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U. of Chicago Law School Blocks Internet Access

kdawson posted more than 6 years ago | from the solitaire-without-a-laptop dept.

Education 343

Scott Jaschik writes "While some individual professors have banned laptops from classes at various colleges, the University of Chicago law school is going further, cutting off wireless and wired access in its classrooms to confront what officials see as out-of-control Web surfing. The story was first reported in the Above The Law 'legal tabloid' late last month. Students and the university's CIO question the strategy." Things will get interesting when Sprint WiMax service lights up in Chicago later this year.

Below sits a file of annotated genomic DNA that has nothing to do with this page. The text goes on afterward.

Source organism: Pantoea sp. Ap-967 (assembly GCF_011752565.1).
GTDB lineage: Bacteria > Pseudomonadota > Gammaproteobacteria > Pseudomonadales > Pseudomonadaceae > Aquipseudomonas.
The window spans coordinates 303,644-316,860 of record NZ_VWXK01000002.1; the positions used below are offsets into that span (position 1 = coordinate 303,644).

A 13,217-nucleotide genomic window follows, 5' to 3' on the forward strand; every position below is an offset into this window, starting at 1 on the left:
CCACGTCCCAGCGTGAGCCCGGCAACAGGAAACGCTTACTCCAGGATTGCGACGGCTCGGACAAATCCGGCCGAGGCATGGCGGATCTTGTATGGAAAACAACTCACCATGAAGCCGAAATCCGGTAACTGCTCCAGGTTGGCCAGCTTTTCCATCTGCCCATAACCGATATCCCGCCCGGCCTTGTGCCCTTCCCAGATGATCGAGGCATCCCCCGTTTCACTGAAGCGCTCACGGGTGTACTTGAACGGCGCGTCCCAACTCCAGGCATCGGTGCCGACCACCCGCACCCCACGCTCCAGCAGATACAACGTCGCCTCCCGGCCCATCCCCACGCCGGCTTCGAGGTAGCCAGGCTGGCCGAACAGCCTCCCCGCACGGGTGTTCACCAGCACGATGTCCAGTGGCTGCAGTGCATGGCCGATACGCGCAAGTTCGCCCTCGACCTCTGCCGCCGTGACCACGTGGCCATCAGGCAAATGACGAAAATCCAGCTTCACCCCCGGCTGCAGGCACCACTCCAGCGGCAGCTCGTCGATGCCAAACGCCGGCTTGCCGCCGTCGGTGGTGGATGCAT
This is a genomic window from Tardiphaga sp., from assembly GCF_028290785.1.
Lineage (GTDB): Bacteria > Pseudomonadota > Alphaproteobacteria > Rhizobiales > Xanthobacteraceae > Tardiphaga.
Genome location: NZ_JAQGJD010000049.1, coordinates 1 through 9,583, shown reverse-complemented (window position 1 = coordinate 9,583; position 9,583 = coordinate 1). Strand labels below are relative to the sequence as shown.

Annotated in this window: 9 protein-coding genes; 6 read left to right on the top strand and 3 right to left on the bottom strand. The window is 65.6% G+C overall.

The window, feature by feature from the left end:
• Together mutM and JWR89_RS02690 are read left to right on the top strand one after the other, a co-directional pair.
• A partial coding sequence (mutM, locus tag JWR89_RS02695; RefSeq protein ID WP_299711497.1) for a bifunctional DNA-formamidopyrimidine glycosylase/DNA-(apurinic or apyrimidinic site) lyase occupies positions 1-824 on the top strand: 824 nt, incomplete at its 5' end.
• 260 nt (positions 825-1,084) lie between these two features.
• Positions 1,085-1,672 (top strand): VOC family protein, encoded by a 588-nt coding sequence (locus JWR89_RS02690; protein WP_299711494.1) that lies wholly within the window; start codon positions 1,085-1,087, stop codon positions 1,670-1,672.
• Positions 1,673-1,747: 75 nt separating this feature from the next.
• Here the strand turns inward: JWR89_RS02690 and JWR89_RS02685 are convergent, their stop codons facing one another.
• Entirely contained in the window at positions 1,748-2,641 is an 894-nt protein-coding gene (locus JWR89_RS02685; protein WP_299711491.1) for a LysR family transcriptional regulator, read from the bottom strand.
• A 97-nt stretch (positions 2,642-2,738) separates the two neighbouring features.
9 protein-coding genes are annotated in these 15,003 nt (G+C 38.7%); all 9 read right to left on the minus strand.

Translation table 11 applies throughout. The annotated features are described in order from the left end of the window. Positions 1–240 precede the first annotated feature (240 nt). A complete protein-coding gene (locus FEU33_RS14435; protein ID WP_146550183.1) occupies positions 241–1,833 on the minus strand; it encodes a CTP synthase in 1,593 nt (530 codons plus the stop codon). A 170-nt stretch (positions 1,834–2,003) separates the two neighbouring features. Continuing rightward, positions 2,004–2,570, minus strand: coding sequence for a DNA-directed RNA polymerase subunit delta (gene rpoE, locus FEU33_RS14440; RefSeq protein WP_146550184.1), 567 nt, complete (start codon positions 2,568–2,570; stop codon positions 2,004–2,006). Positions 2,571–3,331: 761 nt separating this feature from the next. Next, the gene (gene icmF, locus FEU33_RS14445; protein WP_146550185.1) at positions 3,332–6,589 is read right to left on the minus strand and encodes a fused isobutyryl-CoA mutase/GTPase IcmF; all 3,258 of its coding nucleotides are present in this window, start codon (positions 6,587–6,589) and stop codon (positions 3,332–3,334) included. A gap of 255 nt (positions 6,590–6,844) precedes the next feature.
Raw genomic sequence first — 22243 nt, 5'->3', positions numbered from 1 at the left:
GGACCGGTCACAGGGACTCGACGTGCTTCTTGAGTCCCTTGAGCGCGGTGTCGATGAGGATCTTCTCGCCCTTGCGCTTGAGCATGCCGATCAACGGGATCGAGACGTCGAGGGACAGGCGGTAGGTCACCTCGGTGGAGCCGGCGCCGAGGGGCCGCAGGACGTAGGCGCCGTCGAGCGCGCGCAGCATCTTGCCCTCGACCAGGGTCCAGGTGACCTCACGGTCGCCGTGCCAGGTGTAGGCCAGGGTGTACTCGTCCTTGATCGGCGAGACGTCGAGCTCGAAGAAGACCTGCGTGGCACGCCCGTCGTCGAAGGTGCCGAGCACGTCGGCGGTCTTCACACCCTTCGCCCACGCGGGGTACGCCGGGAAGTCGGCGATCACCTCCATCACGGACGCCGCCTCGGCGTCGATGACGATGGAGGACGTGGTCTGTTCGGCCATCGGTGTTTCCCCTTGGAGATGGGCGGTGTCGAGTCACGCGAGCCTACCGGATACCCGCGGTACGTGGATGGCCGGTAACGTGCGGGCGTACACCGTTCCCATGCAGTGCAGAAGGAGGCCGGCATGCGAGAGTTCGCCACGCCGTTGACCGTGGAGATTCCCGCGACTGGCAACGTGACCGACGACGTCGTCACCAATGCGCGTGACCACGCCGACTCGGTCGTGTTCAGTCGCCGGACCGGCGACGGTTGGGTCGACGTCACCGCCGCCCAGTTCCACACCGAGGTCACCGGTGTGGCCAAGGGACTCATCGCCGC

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About Time! (4, Funny)

eldavojohn (898314) | more than 6 years ago | (#23116536)

Let me tell you, they couldn't have made this move any sooner. Some of the law students were having 'independent' thoughts about how the United States legal system should be corrected and it was just causing mass chaos in the classrooms. One student kept reading things online like People Before Lawyers [perkel.com] and began voicing concerns about the plaintiffs and defendants (you know, the actual humans involved) in certain cases. Let's just say that individual had to stay back a few years after having to repeat the class Soul Removal 101 and begin the process over. It was very ugly I think they were only eligible to be a para-legal after that incident.

The "internet" (or "anarchist-net" as we've dubbed it here) is nothing more than a distraction for students and could never ever possibly be used for learning. I suppose next citizens will want every single state and federal law posted on there so they can try to interpret it themselves! Not on my watch, we here at U of Chicago produce no fewer than 50,000 lawyers a year and we will see you in court if you try to circumvent the United State's legal system's need for them (Sprint, we're watching you!).